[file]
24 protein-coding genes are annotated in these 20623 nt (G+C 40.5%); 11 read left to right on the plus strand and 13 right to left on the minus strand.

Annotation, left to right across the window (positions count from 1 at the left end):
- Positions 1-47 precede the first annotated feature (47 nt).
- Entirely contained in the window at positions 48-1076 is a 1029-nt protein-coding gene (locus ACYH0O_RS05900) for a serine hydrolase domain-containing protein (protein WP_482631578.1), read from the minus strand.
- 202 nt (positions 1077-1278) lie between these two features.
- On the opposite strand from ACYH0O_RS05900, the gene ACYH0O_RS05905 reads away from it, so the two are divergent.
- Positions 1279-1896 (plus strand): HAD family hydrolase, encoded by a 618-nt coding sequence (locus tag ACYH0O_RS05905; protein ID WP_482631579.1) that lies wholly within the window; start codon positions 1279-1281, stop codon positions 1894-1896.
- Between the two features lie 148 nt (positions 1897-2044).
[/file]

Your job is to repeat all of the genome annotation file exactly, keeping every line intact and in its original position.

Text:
24 protein-coding genes are annotated in these 20623 nt (G+C 40.5%); 11 read left to right on the plus strand and 13 right to left on the minus strand.

Annotation, left to right across the window (positions count from 1 at the left end):
- Positions 1-47 precede the first annotated feature (47 nt).
- Entirely contained in the window at positions 48-1076 is a 1029-nt protein-coding gene (locus ACYH0O_RS05900) for a serine hydrolase domain-containing protein (protein WP_482631578.1), read from the minus strand.
- 202 nt (positions 1077-1278) lie between these two features.
- On the opposite strand from ACYH0O_RS05900, the gene ACYH0O_RS05905 reads away from it, so the two are divergent.
- Positions 1279-1896 (plus strand): HAD family hydrolase, encoded by a 618-nt coding sequence (locus tag ACYH0O_RS05905; protein ID WP_482631579.1) that lies wholly within the window; start codon positions 1279-1281, stop codon positions 1894-1896.
- Between the two features lie 148 nt (positions 1897-2044).